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On October 30, 1975, 15-year-old Martha Moxley was beaten and stabbed to death by an unknown assailant outside her family’s home in Greenwich, Connecticut. Her body was then left below a tree in her backyard, where it was found the following morning.
For 44 years, her killer has evaded justice, and theories about what happened to the high school sophomore continue to circulate. One particular theory — that Martha was killed by her neighbor Michael Skakel, who was also 15 at the time — made it all the way to trial. But although Michael was found guilty of her murder, his conviction was ultimately overturned in 2018.
To this day, the murder of Martha Moxley remains unsolved, and Michael maintains his innocence. A new team of investigators, however, is reexamining key theories and evidence in “Murder and Justice: The Case of Martha Moxley,” airing Saturdays at 7/6c on Oxygen.
During the “Murder and Justice” premiere, host and former federal prosecutor Laura Coates revisited a widely-discussed piece of evidence from the case — a report summarizing an independent investigation commissioned by the Skakel family patriarch, Rushton Skakel.
In the early 1990s, Rushton Skakel hired a private investigative firm, Sutton Associates, to conduct its own inquiry into the murder of Martha Moxley, reported The Washington Post. Coates explained that Rushton had ordered the report to assess the potential risk posed to his sons Michael and Thomas “Tommy” Skakel, who were facing increased public scrutiny about their potential involvement in the case.
The agency’s highly confidential report was leaked to the press in 1995, and it revealed that both Michael and Tommy had lied to Greenwich police during their initial interviews 20 years earlier. One of the few people who has seen the report is former Los Angeles Police detective and writer Mark Fuhrman, the author of “Murder in Greenwich: Who Killed Martha Moxley?”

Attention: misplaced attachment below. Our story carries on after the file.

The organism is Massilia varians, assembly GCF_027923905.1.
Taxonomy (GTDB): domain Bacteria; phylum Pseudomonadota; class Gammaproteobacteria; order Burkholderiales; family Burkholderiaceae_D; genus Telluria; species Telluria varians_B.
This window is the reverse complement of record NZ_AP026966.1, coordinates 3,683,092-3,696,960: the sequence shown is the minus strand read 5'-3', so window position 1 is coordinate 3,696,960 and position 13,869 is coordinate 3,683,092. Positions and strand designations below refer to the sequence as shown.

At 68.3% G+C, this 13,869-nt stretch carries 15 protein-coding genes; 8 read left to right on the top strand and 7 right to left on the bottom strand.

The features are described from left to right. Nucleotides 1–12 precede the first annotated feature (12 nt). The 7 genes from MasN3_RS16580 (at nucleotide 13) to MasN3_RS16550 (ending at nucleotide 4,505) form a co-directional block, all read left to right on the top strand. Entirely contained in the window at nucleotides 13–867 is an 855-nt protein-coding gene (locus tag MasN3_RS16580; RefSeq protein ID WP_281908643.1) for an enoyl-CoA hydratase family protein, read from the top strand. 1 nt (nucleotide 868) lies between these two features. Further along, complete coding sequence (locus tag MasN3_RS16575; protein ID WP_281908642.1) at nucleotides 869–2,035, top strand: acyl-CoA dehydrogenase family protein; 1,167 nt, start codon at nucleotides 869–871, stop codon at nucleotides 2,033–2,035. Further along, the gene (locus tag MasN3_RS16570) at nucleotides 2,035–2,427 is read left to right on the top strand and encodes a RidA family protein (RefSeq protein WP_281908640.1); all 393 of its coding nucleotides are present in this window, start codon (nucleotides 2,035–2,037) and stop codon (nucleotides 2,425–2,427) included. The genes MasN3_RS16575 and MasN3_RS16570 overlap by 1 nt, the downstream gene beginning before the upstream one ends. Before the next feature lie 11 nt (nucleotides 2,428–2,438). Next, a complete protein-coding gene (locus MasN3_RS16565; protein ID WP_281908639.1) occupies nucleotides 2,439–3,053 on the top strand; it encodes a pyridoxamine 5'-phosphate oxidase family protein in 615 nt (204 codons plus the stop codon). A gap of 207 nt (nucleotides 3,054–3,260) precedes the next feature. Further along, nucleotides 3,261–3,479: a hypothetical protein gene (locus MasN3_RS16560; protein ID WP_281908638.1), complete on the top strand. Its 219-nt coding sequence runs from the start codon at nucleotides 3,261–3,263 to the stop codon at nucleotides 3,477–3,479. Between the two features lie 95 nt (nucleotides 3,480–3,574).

In “Murder and Justice,” Coates met with Fuhrman to discuss key findings from the Sutton report. Fuhrman recounted that Tommy had withheld the fact that he had “sexual contact” with Moxley on October 30, 1975, and that his “involvement” with the 15-year-old “was extreme.”
Fuhrman also explained that Michael had revealed to Sutton investigators that after returning from his cousin’s house on the night of Martha’s murder, he climbed a tree outside the Moxley residence. He then threw rocks at Martha’s window, and when she did not answer, he masturbated in the tree. The Skakels used these statements in order to construct a false narrative that could explain the potential presence of their DNA at the crime scene, Fuhrman contended. Fuhrman went on to theorize that Martha’s murder was a “crime of passion,” and that he has “no doubt” Michael Skakel was the one who killed her.
“He puts himself in the tree at the Moxley house. I mean, how much closer do you want to get?” Fuhrman told Coates.
Throughout “Murder in Greenwich,” Fuhrman details this theory further, alleging that Michael’s jealousy over his brother’s romance with Martha is what led to her murder, reported CNN. Michael has continuously denied having anything to do with Martha’s killing, and the State has yet to announce if it will retry him for the murder.
To learn more about the investigation, watch "Murder and Justice: The Case of Martha Moxley” on Oxygen.
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